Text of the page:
HIV-infected injection drug users (IDUs) represent a marginalized population with substantial disparities in health care access and outcomes. With improved survival due to highly active antiretroviral therapy (HAART), HIV has transformed into a chronic disease. In addition to HIV disease, IDUs also suffer from a syndemic of other chronic diseases including substance abuse, mental health disorders, and non-AIDS comorbidities. Proposed is a continuation of the ALIVE cohort study, among the largest, longest-running and productive IDU cohorts worldwide, and which has followed disadvantaged, primarily African American IDUs in Baltimore, MD since 1988. With advancing age and multimorbidity, the comprehensiveness of care will increasingly determine HIV-infected IDUs quality and quantity of life. We hypothesize that the key determinants of optimal HIV care (e.g., active drug use, provider relationships, social networks, neighborhood factors) may also determine effective comprehensive care for HIV-infected IDUs. While this cohort has and continues to be a platform for an array of studies all critical to addressing questions about the long-term course and consequences of HIV disease and its treatment among IDUs, this proposal emphasizes: 1) improved identification of HIV-infected IDUs most likely to respond optimally to ART. We will examine longitudinal trajectories of drug use and HIV RNA to define membership in optimal vs. sub-optimal response groups, and then quantitatively identify behavioral and clinical correlates and qualitatively examine barriers and coping mechanisms which underlie the ability to optimally respond. 2) To investigate the determinants and consequences of comprehensive care for HIV-infected IDUs from patient, clinical and societal perspectives. Comprehensive care for HIV-infected IDUs extends beyond HIV-focused aspects to include care for chronic comorbid diseases, substance abuse, and mental health conditions. We propose a framework that considers measures of effective comprehensive care from patient (perceived effectiveness), clinical (adherence to quality care indicators) and societal (service utilization) points of view. Building on prior investigation of individual-, provider-, and neighborhood-level factors associated with HAART effectiveness, we will identify determinants of quality comprehensive care. Extending our multi-level framework in this proposal, we will also evaluate the role of social networks (e.g. 'care-engaged'network members) on comprehensive care. Finally, we examine comprehensive care effectiveness in relation to patient-reported (quality-of-life), clinica (multimorbidity, physical performance) and societal (QALYs) outcomes. To achieve these aims, we continue biannual visits with interview, exam, and biospecimen collection supplemented by medical record review and registry linkage. The ALIVE study remains well-positioned to address the emerging issues confronting the healthy aging of HIV-infected IDUs, namely optimizing long-term ART and enhancing comprehensiveness of care.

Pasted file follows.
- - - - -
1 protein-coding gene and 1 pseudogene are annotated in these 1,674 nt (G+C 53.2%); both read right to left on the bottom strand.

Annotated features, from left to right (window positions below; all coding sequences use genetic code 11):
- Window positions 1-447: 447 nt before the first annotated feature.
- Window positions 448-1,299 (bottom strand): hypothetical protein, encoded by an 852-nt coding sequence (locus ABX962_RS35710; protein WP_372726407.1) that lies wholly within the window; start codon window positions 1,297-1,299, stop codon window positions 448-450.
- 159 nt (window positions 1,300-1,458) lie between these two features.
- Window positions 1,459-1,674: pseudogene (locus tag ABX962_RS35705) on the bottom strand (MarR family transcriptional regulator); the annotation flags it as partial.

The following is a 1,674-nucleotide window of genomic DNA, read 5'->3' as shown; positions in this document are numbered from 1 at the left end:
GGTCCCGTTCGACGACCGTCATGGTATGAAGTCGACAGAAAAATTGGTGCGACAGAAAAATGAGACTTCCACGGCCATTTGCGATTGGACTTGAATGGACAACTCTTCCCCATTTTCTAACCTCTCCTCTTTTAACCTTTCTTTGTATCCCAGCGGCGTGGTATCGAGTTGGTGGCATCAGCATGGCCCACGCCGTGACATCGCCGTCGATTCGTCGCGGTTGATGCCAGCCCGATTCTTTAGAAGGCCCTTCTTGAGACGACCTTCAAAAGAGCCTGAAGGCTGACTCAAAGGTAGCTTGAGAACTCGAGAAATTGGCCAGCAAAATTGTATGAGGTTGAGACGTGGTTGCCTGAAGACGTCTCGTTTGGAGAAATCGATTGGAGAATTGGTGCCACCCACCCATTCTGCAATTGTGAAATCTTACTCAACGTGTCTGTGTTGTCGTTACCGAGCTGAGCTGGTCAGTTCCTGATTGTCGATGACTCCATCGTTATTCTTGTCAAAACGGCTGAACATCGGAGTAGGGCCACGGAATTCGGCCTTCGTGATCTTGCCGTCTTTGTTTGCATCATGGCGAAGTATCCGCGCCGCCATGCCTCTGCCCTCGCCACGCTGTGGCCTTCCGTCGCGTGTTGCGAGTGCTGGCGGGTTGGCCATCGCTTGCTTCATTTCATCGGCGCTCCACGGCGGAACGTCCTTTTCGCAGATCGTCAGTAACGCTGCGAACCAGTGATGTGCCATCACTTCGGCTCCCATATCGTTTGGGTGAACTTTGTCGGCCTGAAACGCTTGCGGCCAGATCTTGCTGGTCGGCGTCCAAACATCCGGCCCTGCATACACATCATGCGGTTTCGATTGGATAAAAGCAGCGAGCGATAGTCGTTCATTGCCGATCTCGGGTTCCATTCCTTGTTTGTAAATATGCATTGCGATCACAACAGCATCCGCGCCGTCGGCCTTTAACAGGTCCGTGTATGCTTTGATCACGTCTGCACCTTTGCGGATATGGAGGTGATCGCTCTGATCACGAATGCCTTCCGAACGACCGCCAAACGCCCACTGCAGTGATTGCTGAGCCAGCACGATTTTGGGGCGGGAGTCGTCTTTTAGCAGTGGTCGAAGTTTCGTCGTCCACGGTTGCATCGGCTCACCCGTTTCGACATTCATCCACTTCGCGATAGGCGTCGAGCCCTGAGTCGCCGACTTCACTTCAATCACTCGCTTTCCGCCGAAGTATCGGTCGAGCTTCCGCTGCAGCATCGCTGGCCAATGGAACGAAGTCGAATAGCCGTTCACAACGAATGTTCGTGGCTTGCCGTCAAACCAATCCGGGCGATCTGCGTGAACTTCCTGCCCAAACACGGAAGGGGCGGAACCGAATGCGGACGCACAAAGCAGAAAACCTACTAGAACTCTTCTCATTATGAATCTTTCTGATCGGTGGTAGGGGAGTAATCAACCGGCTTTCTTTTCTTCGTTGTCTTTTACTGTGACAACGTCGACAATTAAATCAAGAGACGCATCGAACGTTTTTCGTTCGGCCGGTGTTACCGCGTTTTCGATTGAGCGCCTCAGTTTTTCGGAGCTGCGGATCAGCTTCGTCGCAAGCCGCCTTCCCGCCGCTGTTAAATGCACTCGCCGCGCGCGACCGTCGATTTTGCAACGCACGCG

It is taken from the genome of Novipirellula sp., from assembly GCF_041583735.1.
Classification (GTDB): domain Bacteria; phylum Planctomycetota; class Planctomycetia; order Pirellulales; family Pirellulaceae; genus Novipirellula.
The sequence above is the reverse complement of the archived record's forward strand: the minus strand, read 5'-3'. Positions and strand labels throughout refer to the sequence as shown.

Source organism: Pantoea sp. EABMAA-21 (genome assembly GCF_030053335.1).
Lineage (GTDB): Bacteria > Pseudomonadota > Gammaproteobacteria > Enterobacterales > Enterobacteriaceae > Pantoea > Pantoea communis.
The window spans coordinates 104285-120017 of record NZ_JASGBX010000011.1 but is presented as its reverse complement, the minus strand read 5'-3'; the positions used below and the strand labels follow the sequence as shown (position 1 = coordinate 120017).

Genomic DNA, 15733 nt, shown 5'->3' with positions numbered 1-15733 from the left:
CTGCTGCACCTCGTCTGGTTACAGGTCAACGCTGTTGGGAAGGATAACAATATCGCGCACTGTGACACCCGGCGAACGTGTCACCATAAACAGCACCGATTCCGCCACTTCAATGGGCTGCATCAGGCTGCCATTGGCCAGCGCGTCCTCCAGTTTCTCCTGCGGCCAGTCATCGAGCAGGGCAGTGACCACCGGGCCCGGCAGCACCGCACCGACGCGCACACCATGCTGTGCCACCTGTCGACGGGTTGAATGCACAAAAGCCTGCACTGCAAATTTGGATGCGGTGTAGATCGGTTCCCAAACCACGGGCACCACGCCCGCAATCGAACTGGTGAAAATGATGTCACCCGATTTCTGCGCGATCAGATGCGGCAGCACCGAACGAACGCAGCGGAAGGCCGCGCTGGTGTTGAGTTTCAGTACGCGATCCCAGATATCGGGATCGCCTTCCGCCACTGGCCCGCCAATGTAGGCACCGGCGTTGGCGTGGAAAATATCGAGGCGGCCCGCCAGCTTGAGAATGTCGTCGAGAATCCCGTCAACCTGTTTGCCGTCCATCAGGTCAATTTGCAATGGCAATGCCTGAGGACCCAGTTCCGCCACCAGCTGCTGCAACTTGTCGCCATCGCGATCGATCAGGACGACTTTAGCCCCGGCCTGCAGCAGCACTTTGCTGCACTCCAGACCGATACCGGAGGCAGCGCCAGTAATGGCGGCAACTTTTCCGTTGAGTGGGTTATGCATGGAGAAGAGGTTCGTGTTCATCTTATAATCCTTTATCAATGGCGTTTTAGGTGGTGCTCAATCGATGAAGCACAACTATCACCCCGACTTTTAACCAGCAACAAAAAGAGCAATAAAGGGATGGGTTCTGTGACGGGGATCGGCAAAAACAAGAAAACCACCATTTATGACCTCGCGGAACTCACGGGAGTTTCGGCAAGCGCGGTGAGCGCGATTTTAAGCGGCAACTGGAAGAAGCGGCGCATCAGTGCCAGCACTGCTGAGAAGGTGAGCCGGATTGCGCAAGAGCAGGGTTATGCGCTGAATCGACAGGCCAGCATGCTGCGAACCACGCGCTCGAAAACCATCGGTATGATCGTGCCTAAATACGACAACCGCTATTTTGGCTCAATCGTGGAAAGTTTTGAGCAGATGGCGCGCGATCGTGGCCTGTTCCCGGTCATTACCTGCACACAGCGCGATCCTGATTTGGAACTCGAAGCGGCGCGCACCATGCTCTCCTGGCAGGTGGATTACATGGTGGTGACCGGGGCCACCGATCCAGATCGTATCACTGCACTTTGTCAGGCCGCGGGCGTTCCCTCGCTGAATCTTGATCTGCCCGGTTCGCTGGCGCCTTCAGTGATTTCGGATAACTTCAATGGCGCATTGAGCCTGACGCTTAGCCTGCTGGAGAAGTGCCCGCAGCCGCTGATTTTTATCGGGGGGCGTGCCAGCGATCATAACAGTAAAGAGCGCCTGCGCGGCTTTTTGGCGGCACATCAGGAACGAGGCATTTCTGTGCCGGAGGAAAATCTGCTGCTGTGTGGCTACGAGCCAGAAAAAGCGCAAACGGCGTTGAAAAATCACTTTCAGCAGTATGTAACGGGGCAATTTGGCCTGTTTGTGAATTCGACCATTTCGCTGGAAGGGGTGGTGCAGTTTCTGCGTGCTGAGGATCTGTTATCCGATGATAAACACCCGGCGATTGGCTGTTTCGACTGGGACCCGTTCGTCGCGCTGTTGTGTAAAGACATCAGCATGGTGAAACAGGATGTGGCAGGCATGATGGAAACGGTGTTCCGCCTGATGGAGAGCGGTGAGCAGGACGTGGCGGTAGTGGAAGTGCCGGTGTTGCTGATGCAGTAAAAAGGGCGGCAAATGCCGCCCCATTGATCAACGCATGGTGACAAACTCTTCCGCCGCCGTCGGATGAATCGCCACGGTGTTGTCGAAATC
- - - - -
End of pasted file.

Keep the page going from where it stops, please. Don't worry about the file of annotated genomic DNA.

Public Health Relevance

This proposal addresses the primary issues confronting the healthy aging of HIV-infected injection drug users, namely optimizing long-term antiretroviral therapy and enhancing the comprehensiveness of care, not just for HIV disease, but also for substance abuse, mental health conditions, and chronic diseases. Nested in the long- standing ALIVE cohort study, the proposed aims will improve understanding of effective comprehensive care from patient, clinical and societal perspectives, and will inform strategies to optimize care and improve outcomes for persons aging with HIV infection.

National Institute of Health (NIH)
National Institute on Drug Abuse (NIDA)
High Priority, Short Term Project Award (R56)
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AIDS Clinical Studies and Epidemiology Study Section (ACE)
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Lambert, Elizabeth
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Johns Hopkins University
Public Health & Prev Medicine
Schools of Public Health
United States
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